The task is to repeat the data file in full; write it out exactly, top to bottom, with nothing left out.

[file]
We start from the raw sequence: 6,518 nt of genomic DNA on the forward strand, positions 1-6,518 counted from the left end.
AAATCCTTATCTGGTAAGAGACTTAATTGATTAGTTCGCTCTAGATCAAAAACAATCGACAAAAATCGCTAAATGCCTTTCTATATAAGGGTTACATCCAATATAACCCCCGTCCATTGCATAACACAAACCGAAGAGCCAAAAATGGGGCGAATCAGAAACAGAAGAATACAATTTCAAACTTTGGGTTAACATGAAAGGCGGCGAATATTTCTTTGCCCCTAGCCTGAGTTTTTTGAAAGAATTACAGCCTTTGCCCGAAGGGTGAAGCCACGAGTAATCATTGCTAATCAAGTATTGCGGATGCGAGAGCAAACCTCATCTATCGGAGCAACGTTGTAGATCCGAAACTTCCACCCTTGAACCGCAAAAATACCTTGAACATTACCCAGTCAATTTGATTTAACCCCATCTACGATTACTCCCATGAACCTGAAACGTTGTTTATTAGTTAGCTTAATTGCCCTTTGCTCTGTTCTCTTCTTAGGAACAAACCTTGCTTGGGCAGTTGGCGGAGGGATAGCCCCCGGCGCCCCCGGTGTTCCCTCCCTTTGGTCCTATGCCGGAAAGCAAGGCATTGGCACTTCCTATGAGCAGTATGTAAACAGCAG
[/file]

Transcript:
We start from the raw sequence: 6,518 nt of genomic DNA on the forward strand, positions 1-6,518 counted from the left end.
AAATCCTTATCTGGTAAGAGACTTAATTGATTAGTTCGCTCTAGATCAAAAACAATCGACAAAAATCGCTAAATGCCTTTCTATATAAGGGTTACATCCAATATAACCCCCGTCCATTGCATAACACAAACCGAAGAGCCAAAAATGGGGCGAATCAGAAACAGAAGAATACAATTTCAAACTTTGGGTTAACATGAAAGGCGGCGAATATTTCTTTGCCCCTAGCCTGAGTTTTTTGAAAGAATTACAGCCTTTGCCCGAAGGGTGAAGCCACGAGTAATCATTGCTAATCAAGTATTGCGGATGCGAGAGCAAACCTCATCTATCGGAGCAACGTTGTAGATCCGAAACTTCCACCCTTGAACCGCAAAAATACCTTGAACATTACCCAGTCAATTTGATTTAACCCCATCTACGATTACTCCCATGAACCTGAAACGTTGTTTATTAGTTAGCTTAATTGCCCTTTGCTCTGTTCTCTTCTTAGGAACAAACCTTGCTTGGGCAGTTGGCGGAGGGATAGCCCCCGGCGCCCCCGGTGTTCCCTCCCTTTGGTCCTATGCCGGAAAGCAAGGCATTGGCACTTCCTATGAGCAGTATGTAAACAGCAG